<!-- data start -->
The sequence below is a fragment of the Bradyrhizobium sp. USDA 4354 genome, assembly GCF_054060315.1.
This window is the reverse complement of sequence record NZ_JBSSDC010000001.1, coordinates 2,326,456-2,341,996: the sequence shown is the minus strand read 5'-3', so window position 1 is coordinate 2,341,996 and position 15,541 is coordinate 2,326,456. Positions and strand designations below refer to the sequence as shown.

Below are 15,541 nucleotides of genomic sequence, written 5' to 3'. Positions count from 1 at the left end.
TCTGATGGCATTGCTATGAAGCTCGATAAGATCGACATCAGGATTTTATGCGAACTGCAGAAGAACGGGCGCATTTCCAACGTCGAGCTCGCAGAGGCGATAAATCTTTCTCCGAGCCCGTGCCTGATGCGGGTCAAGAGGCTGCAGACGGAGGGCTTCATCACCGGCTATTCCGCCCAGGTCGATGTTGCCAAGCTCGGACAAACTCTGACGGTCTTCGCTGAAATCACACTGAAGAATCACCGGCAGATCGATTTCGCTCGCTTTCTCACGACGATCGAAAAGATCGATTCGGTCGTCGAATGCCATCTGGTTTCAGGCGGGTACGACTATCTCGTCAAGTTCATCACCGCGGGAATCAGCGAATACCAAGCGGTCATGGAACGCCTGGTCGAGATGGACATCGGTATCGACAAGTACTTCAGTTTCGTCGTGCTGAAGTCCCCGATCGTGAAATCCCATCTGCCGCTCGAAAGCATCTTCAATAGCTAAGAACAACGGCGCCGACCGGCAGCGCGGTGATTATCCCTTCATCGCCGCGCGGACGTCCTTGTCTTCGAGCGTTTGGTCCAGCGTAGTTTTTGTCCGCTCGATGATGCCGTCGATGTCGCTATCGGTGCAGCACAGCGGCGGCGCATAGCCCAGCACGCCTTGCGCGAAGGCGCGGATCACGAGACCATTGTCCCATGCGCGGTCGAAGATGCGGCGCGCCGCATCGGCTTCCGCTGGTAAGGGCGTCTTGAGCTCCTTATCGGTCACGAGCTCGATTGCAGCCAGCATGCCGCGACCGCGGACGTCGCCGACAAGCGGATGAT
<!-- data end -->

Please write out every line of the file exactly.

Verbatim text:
The sequence below is a fragment of the Bradyrhizobium sp. USDA 4354 genome, assembly GCF_054060315.1.
This window is the reverse complement of sequence record NZ_JBSSDC010000001.1, coordinates 2,326,456-2,341,996: the sequence shown is the minus strand read 5'-3', so window position 1 is coordinate 2,341,996 and position 15,541 is coordinate 2,326,456. Positions and strand designations below refer to the sequence as shown.

Below are 15,541 nucleotides of genomic sequence, written 5' to 3'. Positions count from 1 at the left end.
TCTGATGGCATTGCTATGAAGCTCGATAAGATCGACATCAGGATTTTATGCGAACTGCAGAAGAACGGGCGCATTTCCAACGTCGAGCTCGCAGAGGCGATAAATCTTTCTCCGAGCCCGTGCCTGATGCGGGTCAAGAGGCTGCAGACGGAGGGCTTCATCACCGGCTATTCCGCCCAGGTCGATGTTGCCAAGCTCGGACAAACTCTGACGGTCTTCGCTGAAATCACACTGAAGAATCACCGGCAGATCGATTTCGCTCGCTTTCTCACGACGATCGAAAAGATCGATTCGGTCGTCGAATGCCATCTGGTTTCAGGCGGGTACGACTATCTCGTCAAGTTCATCACCGCGGGAATCAGCGAATACCAAGCGGTCATGGAACGCCTGGTCGAGATGGACATCGGTATCGACAAGTACTTCAGTTTCGTCGTGCTGAAGTCCCCGATCGTGAAATCCCATCTGCCGCTCGAAAGCATCTTCAATAGCTAAGAACAACGGCGCCGACCGGCAGCGCGGTGATTATCCCTTCATCGCCGCGCGGACGTCCTTGTCTTCGAGCGTTTGGTCCAGCGTAGTTTTTGTCCGCTCGATGATGCCGTCGATGTCGCTATCGGTGCAGCACAGCGGCGGCGCATAGCCCAGCACGCCTTGCGCGAAGGCGCGGATCACGAGACCATTGTCCCATGCGCGGTCGAAGATGCGGCGCGCCGCATCGGCTTCCGCTGGTAAGGGCGTCTTGAGCTCCTTATCGGTCACGAGCTCGATTGCAGCCAGCATGCCGCGACCGCGGACGTCGCCGACAAGCGGATGAT